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Surprising New Study Says Airlines Are Doing a Good Job

It may seem like the airline industry is collapsing into an anti-flyer, fee-happy machine of misery, but a new study says otherwise. The 2011 results from a well-known annual industry survey are in, and the findings reveal that U.S. airlines are shaping up in a big way.

The study, called the Airline Quality Rating (AQR), was developed by researchers at Purdue and Wichita State universities and focuses on performance data for 15 major U.S. airlines. AQR analysts looked at published Department of Transportation (DOT) statistics for on-time arrivals, bumping (denying seats to passengers on overbooked flights), lost luggage, and customer complaints. Using a mathematical formula, the analysts ranked major domestic carriers based on level of total quality.

AirTran—for the third year in a row—has come out on top, with Hawaiian and JetBlue following in second and third place, respectively. Here are the rankings in order based on the results of the AQR study: AirTran, Hawaiian, JetBlue, Frontier, Alaska, Delta, Southwest, US Airways, SkyWest, American, Continental (which now operates as United), United, Atlantic Southeast, Mesa, and American Eagle.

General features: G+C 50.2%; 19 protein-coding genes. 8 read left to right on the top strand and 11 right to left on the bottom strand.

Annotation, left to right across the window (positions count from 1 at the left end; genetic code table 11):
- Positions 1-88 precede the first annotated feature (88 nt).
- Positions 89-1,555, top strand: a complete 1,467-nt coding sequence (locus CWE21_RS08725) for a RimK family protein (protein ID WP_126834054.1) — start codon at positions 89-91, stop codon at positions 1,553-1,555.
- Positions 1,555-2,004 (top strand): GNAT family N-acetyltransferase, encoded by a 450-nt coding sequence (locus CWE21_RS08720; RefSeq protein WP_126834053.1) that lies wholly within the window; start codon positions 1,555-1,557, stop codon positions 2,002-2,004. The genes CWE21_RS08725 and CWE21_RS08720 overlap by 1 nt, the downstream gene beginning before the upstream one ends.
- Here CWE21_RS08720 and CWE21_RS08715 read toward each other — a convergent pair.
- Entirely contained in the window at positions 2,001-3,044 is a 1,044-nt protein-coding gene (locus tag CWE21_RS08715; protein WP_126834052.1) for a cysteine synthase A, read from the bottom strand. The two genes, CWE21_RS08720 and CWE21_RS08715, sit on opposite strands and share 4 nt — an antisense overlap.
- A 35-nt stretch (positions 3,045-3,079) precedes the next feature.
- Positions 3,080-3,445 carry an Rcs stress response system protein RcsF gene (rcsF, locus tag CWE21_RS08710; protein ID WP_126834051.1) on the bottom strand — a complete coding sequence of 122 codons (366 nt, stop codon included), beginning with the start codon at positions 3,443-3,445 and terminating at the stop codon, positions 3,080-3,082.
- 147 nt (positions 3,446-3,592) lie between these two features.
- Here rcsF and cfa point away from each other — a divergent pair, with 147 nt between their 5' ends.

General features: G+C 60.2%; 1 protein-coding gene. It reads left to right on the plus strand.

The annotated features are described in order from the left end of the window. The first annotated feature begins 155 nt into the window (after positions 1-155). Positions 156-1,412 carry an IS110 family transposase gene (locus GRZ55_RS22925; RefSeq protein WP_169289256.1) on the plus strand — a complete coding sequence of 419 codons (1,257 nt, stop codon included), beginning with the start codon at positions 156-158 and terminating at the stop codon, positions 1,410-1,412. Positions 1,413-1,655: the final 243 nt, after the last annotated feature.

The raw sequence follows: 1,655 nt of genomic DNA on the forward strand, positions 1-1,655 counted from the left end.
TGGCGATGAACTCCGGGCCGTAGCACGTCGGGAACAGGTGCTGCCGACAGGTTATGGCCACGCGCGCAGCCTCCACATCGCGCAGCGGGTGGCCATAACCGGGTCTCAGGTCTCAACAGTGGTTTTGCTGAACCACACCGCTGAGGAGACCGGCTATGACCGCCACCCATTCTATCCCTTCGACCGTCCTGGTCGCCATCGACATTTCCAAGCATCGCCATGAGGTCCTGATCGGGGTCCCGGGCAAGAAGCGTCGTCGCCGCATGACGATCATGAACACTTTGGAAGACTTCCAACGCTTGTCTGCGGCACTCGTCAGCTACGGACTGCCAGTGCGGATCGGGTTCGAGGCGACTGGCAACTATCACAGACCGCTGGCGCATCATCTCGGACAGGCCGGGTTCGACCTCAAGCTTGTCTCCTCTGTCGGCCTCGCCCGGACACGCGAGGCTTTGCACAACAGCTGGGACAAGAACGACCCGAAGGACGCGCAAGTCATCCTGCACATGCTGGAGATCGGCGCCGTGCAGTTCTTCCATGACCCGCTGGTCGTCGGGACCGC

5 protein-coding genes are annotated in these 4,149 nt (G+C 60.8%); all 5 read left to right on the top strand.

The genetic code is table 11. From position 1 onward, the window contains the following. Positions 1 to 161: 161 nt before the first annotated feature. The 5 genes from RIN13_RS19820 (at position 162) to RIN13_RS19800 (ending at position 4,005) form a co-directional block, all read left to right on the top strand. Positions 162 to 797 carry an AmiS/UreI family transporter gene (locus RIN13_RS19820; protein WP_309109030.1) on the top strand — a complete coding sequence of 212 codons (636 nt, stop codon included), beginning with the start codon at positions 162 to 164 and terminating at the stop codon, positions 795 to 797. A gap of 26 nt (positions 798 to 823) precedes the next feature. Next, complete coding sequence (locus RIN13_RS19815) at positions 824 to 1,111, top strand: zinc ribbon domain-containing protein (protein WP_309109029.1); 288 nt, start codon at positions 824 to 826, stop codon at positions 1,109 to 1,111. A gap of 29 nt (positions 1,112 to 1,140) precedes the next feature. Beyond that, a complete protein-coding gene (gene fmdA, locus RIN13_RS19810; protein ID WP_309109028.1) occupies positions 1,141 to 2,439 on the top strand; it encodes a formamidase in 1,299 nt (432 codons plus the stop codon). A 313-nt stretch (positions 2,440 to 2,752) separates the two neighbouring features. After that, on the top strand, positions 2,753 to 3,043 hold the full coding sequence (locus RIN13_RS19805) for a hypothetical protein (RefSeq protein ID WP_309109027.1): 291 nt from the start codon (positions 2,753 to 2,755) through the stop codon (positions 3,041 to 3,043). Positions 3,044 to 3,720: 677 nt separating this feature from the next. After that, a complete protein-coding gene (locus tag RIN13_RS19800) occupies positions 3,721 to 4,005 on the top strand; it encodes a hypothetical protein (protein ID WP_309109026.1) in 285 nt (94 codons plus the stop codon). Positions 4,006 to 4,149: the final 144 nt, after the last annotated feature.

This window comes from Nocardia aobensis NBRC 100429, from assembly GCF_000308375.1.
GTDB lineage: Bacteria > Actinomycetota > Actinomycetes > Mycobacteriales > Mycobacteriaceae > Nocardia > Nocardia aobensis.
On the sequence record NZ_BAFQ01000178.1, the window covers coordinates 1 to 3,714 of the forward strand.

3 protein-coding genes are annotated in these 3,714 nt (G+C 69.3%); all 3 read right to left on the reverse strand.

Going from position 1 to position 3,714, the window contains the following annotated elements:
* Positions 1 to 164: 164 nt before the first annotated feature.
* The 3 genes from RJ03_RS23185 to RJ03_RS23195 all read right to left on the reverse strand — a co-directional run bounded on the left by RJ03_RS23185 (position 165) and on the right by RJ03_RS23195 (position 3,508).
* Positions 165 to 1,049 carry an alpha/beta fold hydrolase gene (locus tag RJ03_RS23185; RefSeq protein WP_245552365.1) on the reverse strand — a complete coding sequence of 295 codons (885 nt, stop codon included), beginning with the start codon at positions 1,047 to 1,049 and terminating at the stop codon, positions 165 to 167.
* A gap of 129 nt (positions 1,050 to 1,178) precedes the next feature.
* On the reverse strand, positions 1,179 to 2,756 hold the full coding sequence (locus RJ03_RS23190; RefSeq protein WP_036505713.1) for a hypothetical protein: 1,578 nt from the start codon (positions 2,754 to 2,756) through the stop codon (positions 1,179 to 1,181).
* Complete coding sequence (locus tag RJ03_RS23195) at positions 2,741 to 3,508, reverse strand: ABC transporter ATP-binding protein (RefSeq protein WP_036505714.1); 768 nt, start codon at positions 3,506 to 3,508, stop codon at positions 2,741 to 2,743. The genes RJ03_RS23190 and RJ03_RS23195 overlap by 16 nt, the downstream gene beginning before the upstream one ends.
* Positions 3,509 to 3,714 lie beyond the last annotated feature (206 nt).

AirTran, the carrier with the overall highest quality rating, had the lowest number of mishandled bags for the third year in a row. Hawaiian ranked number one in on-time performance. And JetBlue bumped fewer passengers than any other airline, coming in first in the denied-boarding category.

But even the carriers lagging at the end of the list have bragging rights this year. On the whole, the airline industry—despite all the recent news of shrinking seats and panicking pilots—seems to be getting better. According to AQR, fewer bags were lost, more planes arrived on time, and fewer passengers issued complaints in 2011 when compared to 2010.

Part of the reason the airlines saw fewer late flights probably had to do with a mostly mild winter at the end of 2011. Still, the numbers show that the industry may be making significant strides. Dean Headley, a coauthor of the study, told the AP,”[The airlines] realize that people are paying a lot more money, and the system is more complex than it was, and they have to do a better job. To their credit, I think they are doing a better job.”

What do you think? Are the airlines really improving?

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Photo: Shutterstock/Ilja Masik)

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